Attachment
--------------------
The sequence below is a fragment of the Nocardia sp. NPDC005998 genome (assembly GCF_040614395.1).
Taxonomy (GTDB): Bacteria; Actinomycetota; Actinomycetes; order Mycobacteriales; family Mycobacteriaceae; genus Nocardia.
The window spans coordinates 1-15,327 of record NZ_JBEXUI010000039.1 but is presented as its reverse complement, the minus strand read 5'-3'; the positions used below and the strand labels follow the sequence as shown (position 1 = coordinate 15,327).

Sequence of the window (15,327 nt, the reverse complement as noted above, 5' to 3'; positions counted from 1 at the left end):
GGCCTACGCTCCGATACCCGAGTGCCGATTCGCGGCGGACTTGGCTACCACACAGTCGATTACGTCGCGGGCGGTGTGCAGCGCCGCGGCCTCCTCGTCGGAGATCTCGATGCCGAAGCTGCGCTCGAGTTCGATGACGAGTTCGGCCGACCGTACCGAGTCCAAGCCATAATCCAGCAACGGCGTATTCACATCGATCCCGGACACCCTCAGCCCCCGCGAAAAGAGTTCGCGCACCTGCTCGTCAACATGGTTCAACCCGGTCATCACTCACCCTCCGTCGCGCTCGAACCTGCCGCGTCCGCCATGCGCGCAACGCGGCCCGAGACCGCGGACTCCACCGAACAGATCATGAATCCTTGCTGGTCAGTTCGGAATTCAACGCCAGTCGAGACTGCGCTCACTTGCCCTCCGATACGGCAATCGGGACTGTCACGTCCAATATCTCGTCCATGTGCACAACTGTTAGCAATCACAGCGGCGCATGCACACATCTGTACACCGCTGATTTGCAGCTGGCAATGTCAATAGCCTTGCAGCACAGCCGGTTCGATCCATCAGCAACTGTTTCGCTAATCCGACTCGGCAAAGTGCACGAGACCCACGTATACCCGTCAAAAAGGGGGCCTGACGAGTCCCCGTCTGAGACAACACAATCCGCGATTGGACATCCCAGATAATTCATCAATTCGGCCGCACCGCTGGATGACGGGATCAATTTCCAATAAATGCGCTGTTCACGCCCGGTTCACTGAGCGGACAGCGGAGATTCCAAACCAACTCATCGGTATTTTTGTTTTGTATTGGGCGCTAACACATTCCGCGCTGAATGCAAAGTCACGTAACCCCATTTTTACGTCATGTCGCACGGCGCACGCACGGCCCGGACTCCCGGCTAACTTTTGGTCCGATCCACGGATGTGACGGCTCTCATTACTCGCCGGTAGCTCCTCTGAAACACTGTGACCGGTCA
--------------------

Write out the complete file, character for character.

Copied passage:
The sequence below is a fragment of the Nocardia sp. NPDC005998 genome (assembly GCF_040614395.1).
Taxonomy (GTDB): Bacteria; Actinomycetota; Actinomycetes; order Mycobacteriales; family Mycobacteriaceae; genus Nocardia.
The window spans coordinates 1-15,327 of record NZ_JBEXUI010000039.1 but is presented as its reverse complement, the minus strand read 5'-3'; the positions used below and the strand labels follow the sequence as shown (position 1 = coordinate 15,327).

Sequence of the window (15,327 nt, the reverse complement as noted above, 5' to 3'; positions counted from 1 at the left end):
GGCCTACGCTCCGATACCCGAGTGCCGATTCGCGGCGGACTTGGCTACCACACAGTCGATTACGTCGCGGGCGGTGTGCAGCGCCGCGGCCTCCTCGTCGGAGATCTCGATGCCGAAGCTGCGCTCGAGTTCGATGACGAGTTCGGCCGACCGTACCGAGTCCAAGCCATAATCCAGCAACGGCGTATTCACATCGATCCCGGACACCCTCAGCCCCCGCGAAAAGAGTTCGCGCACCTGCTCGTCAACATGGTTCAACCCGGTCATCACTCACCCTCCGTCGCGCTCGAACCTGCCGCGTCCGCCATGCGCGCAACGCGGCCCGAGACCGCGGACTCCACCGAACAGATCATGAATCCTTGCTGGTCAGTTCGGAATTCAACGCCAGTCGAGACTGCGCTCACTTGCCCTCCGATACGGCAATCGGGACTGTCACGTCCAATATCTCGTCCATGTGCACAACTGTTAGCAATCACAGCGGCGCATGCACACATCTGTACACCGCTGATTTGCAGCTGGCAATGTCAATAGCCTTGCAGCACAGCCGGTTCGATCCATCAGCAACTGTTTCGCTAATCCGACTCGGCAAAGTGCACGAGACCCACGTATACCCGTCAAAAAGGGGGCCTGACGAGTCCCCGTCTGAGACAACACAATCCGCGATTGGACATCCCAGATAATTCATCAATTCGGCCGCACCGCTGGATGACGGGATCAATTTCCAATAAATGCGCTGTTCACGCCCGGTTCACTGAGCGGACAGCGGAGATTCCAAACCAACTCATCGGTATTTTTGTTTTGTATTGGGCGCTAACACATTCCGCGCTGAATGCAAAGTCACGTAACCCCATTTTTACGTCATGTCGCACGGCGCACGCACGGCCCGGACTCCCGGCTAACTTTTGGTCCGATCCACGGATGTGACGGCTCTCATTACTCGCCGGTAGCTCCTCTGAAACACTGTGACCGGTCA